Negotiators for the Iowa House, Senate and governor are continuing efforts to narrow their differences on an overall budget number that could pave the way for adjournment later this week.
“We’re narrowing the field of differences,” House Appropriations Committee Chairman Scott Raecker, R-Urbandale, said April 16 before heading to the Senate for more discussion with his counterpart, Senate Appropriations Committee Chairman Bob Dvorsky, D-Coralville.
He held out hope for an agreement that would set the stage for House-Senate conference committees to work out differences over spending in various budget categories beginning as soon as April 17 – the Legislature’s scheduled adjournment date.
House Republicans and Senate Democrats have been trying to narrow a $200 million to $300 million difference on a budget of more than $6 billion in state general funds for government agencies and programs for the 2013 fiscal year that begins July 1.
House Republicans have proposed spending $6.06 billion, Gov. Terry Branstad’s budget is $6.24 billion and Senate Democrats proposed spending $6.3 billion.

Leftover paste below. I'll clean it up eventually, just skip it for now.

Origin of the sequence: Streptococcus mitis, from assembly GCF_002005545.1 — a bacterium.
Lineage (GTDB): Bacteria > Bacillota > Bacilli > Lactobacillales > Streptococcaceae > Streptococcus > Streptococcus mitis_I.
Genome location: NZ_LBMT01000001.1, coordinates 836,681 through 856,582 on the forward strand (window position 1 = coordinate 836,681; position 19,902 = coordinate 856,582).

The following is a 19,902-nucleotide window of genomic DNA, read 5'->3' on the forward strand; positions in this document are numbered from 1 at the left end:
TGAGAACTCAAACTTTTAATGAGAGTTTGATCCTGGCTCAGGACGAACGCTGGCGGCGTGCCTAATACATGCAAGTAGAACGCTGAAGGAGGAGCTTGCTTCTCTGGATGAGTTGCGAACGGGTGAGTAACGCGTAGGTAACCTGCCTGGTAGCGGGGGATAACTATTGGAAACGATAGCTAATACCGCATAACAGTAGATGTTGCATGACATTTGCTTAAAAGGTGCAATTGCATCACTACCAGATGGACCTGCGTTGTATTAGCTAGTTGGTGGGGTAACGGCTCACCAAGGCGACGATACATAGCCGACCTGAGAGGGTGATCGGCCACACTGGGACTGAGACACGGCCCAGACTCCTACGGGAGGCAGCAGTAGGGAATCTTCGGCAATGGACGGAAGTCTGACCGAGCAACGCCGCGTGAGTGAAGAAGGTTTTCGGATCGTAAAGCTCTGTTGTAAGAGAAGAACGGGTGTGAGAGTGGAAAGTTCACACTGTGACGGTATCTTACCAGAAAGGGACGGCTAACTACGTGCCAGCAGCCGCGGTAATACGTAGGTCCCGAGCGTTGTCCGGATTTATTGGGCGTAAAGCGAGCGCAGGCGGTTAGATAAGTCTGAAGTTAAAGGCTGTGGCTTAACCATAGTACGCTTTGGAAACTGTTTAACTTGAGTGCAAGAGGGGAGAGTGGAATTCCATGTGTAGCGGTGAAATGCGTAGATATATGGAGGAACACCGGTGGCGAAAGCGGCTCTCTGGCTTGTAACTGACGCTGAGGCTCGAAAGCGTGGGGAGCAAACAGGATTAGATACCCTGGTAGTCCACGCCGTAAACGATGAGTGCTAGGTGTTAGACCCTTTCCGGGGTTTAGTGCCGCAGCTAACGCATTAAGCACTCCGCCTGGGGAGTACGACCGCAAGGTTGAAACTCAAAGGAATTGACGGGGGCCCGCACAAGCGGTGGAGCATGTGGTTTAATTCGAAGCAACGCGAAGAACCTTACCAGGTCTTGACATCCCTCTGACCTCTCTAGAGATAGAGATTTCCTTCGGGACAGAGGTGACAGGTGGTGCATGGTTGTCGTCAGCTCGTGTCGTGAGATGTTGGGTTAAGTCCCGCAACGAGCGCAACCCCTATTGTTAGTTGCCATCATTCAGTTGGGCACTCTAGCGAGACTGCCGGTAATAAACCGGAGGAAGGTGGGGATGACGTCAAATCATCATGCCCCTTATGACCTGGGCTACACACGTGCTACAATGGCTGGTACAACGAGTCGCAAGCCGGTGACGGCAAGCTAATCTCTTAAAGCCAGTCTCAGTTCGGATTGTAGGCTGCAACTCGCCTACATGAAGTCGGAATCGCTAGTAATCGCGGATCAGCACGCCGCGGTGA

Among the major differences have been higher education spending, where Senate Democrats want to spend about $61 million more than the House GOP, $55 million the House budgeted to fully fund property tax credits and an even larger difference over commercial property tax relief.
House Speaker Kraig Paulsen, R-Hiawatha, expressed optimism that an agreement will be reached, but said House Republicans will insist on balancing expenditures with revenues and not going using one-timer money for on-going expenditures.
A spokesman for GOP Gov. Terry Branstad indicated the governor is pleased with the progress being made.
Senate Majority Leader Mike Gronstal, D-Council Bluffs, said the House is still cutting the governor’s budget “and we think there are things in the governor’s budget that were short-changed.”
“I think the fact that (the House) came up significantly is certainly a positive, but they’ve been saying since the beginning of the session don’t pay any attention to our budget, it’s not real,” Gronstal said.
He said Senate budget subcommittee chairs are reviewing the most recent budget numbers.
An agreement on an overall budget number would be a big step toward ending the 2012 session.
“We’ve got a shot at getting out of here Saturday,” Paulsen said. “I don’t see the logistics of how we get out Friday.”
However, he added, “That assumers those big pieces fall into place.”